``Will you still love me when I'm 64?'' wrote Beatle Paul on the Sgt Pepper album (1967). ``Perhaps not,'' readers of this thoughtful biography may reply, especially if the McCartney (now 51) whom British journalist Benson presents doesn't soon loosen up a bit. Benson is no icon-smasher like Albert Goldman, but neither is he a hagiographer like McCartney's other recent biographer, Geoffrey Giuliano (Blackbird, 1991). Instead, he offers a well- informed (myriad interviews, including with McCartney), balanced portrait of the artist as a control-freak, though one with the courage of his convictions. The author traces McCartney's career from his working-class Liverpool upbringing through the Beatles and Wings years and into the present; given the publicity that's always surrounded McCartney, much of this is necessarily familiar fare— but Benson's psychological insights aren't: ``Paul McCartney's relationship with his father lies at the core of his personality and he has never perceived himself as anything less than a dutiful son.'' Benson's discussion of McCartney's recent life as a re- creation of his childhood backs up that statement: Though fabulously wealthy, the musician takes a public train and bus to his London office each day, then returns home to his children and wife Linda—who, upon his insistence, does all the family's cooking, laundering, and ironing. But the same ``need to control'' that's allowed McCartney to carve out a relatively normal life in the midst of pop-stardom has also, Benson says, led to his recent musical failures: ``McCartney shows no...willingness to surrender himself to outside musical direction....But without Lennon's cynicism on hand to define the parameters, his songs all too often drift into slushy sentimentality.'' Solid Beatleiana, to be set on the shelf alongside Alan Clayson's Ringo Starr (p. 823). (Forty b&w photographs.)
Privately published by Strunk of Cornell in 1918 and revised by his student E. B. White in 1959, that "little book" is back again with more White updatings.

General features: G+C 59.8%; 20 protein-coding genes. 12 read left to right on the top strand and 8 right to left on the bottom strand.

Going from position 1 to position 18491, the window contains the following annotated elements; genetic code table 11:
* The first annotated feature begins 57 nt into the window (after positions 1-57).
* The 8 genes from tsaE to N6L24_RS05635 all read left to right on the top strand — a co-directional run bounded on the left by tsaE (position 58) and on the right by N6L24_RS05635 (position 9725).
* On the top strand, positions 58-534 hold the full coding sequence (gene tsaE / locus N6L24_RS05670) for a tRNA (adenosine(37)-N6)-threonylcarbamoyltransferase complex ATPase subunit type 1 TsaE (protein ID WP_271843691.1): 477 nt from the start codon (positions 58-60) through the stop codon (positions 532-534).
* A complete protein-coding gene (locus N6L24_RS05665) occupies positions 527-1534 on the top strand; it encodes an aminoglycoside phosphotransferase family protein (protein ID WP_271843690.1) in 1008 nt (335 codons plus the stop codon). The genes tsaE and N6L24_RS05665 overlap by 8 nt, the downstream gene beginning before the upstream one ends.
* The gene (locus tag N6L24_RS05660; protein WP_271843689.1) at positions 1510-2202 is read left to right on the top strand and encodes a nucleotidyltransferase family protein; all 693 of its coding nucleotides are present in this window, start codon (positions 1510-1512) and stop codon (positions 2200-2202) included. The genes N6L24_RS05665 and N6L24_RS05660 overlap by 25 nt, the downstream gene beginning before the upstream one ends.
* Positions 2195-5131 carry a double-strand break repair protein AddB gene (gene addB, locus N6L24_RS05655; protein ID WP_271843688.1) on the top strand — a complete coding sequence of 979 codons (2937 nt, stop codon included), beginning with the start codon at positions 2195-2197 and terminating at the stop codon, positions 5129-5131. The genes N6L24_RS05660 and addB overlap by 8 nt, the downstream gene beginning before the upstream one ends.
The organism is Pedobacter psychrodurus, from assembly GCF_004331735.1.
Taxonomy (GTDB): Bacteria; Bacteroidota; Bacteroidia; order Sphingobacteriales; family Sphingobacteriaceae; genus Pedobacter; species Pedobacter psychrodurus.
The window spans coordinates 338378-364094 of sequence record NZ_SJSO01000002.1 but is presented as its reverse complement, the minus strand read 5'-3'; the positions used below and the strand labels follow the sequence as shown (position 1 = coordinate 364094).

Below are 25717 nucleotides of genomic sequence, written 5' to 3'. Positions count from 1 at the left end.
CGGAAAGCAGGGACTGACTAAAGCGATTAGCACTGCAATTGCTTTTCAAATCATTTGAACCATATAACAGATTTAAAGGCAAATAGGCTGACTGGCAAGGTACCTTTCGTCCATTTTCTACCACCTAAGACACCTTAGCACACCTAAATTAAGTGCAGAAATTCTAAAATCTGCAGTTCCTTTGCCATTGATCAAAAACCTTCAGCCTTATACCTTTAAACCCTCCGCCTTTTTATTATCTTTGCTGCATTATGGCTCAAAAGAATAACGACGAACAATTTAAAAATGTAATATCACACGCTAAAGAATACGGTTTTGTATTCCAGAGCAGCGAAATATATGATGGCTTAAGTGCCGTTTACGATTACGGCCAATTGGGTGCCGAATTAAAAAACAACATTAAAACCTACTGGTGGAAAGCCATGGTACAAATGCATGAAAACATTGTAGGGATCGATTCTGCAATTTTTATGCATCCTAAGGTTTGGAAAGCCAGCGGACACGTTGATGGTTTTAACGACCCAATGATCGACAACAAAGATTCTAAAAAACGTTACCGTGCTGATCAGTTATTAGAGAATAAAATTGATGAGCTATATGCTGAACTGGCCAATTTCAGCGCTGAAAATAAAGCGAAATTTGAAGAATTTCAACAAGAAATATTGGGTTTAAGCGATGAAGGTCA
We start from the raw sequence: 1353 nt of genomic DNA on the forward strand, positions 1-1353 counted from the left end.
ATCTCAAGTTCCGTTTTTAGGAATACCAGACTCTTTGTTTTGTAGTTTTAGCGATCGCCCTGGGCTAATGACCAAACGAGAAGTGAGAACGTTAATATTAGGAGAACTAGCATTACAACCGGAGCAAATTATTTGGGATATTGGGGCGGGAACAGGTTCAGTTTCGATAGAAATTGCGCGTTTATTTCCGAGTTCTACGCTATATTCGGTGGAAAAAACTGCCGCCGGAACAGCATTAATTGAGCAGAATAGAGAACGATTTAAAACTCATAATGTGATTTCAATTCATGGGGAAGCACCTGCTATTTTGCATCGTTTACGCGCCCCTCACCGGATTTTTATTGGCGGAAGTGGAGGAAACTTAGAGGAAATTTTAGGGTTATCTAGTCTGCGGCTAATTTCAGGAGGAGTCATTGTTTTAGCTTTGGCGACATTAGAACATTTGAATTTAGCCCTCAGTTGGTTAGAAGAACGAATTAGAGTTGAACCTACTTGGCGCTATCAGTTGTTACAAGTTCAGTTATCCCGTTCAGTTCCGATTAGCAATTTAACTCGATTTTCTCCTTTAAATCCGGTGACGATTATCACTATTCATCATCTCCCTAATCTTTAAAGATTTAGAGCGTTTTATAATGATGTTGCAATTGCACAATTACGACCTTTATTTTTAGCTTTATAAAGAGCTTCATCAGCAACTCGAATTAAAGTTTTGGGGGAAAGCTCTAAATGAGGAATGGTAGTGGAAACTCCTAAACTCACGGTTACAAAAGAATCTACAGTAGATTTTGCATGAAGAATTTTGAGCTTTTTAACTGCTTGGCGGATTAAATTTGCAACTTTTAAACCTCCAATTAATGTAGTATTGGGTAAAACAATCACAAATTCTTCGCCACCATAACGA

Stricter than, say, Bergen Evans or W3 ("disinterested" means impartial — period), Strunk is in the last analysis (whoops — "A bankrupt expression") a unique guide (which means "without like or equal").
Noted jazz and pop record producer Thiele offers a chatty autobiography. Aided by record-business colleague Golden, Thiele traces his career from his start as a ``pubescent, novice jazz record producer'' in the 1940s through the '50s, when he headed Coral, Dot, and Roulette Records, and the '60s, when he worked for ABC and ran the famous Impulse! jazz label. At Coral, Thiele championed the work of ``hillbilly'' singer Buddy Holly, although the only sessions he produced with Holly were marred by saccharine strings. The producer specialized in more mainstream popsters like the irrepressibly perky Teresa Brewer (who later became his fourth wife) and the bubble-machine muzak-meister Lawrence Welk. At Dot, Thiele was instrumental in recording Jack Kerouac's famous beat- generation ramblings to jazz accompaniment (recordings that Dot's president found ``pornographic''), while also overseeing a steady stream of pop hits. He then moved to the Mafia-controlled Roulette label, where he observed the ``silk-suited, pinky-ringed'' entourage who frequented the label's offices. Incredibly, however, Thiele remembers the famously hard-nosed Morris Levy, who ran the label and was eventually convicted of extortion, as ``one of the kindest, most warm-hearted, and classiest music men I have ever known.'' At ABC/Impulse!, Thiele oversaw the classic recordings of John Coltrane, although he is the first to admit that Coltrane essentially produced his own sessions. Like many producers of the day, Thiele participated in the ownership of publishing rights to some of the songs he recorded; he makes no apology for this practice, which he calls ``entirely appropriate and without any ethical conflicts.'' A pleasant, if not exactly riveting, memoir that will be of most interest to those with a thirst for cocktail-hour stories of the record biz. (25 halftones, not seen)